"The second reflection regards the ministry of Charity, taking as a great model St. Lawrence, Deacon and Martyr. The diaconate has its roots in the early Church’s efforts to organize charitable works. At Rome, in the third century, during a period of great persecution of Christians, the extraordinary figure of St. Lawrence appears. He was archdeacon of Pope Sixtus II, and his trustee for the administration of the goods of the community. Our well beloved Pope Benedict XVI says regarding St. Lawrence: 'His solicitude for the poor, his generous service which he rendered to the Church of Rome in the area of relief and of charity, his fidelity to the Pope, from him he was thrust forward to the point of wanting to undergo the supreme test of martyrdom and the heroic witness of his blood, rendered only a few days later. These are universally recognized facts.' (Homily Basilica of St. Lawrence, November 30, 2008). From St. Lawrence we also take note of the affirmation 'the riches of the Church are the poor.' He assisted the poor with great generosity. He is thus an ever more present example to permanent deacons. We must love the poor in a preferential way, as did Jesus Christ; to be united with them, to work towards constructing a just, fraternal and peaceful society. The recent encyclical letter of Benedict XVI, Caritas in Veritate (Charity in Truth), should be our updated guide. In this encyclical the Holy Father affirms as a fundamental principle 'Charity is the royal road of the social doctrine of the Church' (n. 2). Deacons must identify themselves in a very special way with charity. The poor are part of your daily ambiance, and the object of your untiring concern. One could not understand a Deacon who did not personally involve himself in charity and solidarity toward the poor, who again today are multiplying in number.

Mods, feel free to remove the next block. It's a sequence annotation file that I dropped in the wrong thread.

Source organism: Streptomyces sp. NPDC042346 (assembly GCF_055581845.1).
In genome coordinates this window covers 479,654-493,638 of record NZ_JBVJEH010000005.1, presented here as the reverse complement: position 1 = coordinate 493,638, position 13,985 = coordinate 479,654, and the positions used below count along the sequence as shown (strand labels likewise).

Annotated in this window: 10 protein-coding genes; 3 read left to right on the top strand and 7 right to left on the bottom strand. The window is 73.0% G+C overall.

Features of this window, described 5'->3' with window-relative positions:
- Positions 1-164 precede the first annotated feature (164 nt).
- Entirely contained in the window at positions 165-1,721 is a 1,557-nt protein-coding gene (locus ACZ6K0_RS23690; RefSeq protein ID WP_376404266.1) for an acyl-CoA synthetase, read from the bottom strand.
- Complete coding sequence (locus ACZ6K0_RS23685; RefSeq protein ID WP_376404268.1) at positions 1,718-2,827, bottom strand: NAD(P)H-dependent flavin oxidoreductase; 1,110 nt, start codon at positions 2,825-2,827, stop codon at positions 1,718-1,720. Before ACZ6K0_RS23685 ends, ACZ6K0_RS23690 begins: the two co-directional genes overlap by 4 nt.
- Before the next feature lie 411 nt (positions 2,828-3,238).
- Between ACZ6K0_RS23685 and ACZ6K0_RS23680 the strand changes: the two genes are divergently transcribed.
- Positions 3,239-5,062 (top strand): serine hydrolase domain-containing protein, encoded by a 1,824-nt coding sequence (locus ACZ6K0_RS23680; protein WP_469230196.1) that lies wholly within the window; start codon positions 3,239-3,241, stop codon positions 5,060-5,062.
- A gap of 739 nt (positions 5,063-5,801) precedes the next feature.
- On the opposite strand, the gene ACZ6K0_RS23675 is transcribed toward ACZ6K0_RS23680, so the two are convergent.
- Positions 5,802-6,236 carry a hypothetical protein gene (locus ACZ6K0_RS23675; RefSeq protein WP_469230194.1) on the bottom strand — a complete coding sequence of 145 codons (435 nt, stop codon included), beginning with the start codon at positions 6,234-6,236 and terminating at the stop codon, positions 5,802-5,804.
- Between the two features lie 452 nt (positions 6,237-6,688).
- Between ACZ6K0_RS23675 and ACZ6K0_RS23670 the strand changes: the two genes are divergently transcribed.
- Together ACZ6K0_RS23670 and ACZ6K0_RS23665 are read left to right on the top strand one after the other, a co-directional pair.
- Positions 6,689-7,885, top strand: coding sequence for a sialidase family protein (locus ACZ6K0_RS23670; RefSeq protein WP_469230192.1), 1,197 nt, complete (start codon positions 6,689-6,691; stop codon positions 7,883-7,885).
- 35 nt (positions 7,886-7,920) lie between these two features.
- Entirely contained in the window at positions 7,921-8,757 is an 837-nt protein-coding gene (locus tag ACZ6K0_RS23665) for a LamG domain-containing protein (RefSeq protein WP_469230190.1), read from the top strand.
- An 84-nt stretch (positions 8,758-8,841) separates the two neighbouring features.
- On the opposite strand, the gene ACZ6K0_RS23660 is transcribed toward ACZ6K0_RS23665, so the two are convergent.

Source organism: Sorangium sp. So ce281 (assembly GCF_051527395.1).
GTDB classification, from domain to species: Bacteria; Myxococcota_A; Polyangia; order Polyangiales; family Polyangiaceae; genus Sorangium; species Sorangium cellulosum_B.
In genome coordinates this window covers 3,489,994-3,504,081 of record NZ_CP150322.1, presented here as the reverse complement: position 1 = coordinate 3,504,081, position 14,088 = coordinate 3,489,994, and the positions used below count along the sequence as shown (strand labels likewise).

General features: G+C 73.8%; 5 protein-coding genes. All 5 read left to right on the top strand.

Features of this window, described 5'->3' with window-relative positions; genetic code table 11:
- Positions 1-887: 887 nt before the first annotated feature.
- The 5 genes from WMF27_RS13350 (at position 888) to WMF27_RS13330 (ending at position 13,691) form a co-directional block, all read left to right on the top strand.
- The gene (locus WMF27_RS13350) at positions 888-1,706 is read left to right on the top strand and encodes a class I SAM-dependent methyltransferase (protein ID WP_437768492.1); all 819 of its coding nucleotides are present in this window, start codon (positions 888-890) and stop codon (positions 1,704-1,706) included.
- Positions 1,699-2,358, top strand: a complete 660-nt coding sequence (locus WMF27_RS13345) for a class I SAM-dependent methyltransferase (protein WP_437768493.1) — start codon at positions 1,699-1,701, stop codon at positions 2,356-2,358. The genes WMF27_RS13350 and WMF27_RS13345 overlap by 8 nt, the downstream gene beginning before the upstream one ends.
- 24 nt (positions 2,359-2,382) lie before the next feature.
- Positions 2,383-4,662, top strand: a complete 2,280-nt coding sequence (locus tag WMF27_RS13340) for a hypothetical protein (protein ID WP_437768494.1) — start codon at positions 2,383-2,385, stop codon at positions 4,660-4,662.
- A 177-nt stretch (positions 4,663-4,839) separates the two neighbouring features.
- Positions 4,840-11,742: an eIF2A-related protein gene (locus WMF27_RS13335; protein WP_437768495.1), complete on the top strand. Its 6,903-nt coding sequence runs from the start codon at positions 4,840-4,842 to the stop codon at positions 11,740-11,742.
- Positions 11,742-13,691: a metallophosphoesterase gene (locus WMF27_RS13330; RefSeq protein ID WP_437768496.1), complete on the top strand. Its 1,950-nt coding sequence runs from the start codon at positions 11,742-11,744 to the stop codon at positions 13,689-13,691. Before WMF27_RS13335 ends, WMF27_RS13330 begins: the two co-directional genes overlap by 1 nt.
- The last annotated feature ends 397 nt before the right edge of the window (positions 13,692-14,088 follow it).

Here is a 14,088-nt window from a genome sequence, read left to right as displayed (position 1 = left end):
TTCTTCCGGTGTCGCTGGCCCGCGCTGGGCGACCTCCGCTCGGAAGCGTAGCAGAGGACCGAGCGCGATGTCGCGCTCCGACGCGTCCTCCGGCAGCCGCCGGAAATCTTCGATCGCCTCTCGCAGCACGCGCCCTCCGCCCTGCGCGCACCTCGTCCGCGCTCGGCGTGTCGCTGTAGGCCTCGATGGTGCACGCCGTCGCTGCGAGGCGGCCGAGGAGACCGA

"My dear Permanent Deacons, may God bless you with all his love and make you happy in your vocation and mission! With respect and admiration, I greet the wives and children of those of you who are married. The Church thanks you for the support and multifaceted collaboration which you give to your respective spouses and fathers in their diaconal ministry. In addition, the Year for Priests invites us to manifest our appreciation for our dear priests, and to pray for them and with them.

Vatican City, Feast of St. Lawrence, Deacon and Martyr, August 10, 2009

Claudio Cardinal Hummes
Archbishop Emeritus of Sao Paulo
Prefect of the Congregation for the Clergy"

A deep diaconal bow to my brother deacon, Greg Kandra, who is back from vacation, for bringing this encouraging letter to my attention. I pulled the text from the Congregation's website, As a permanent deacon, I express my gratitude to Cardinal Hummes for his exhortation and encouragement.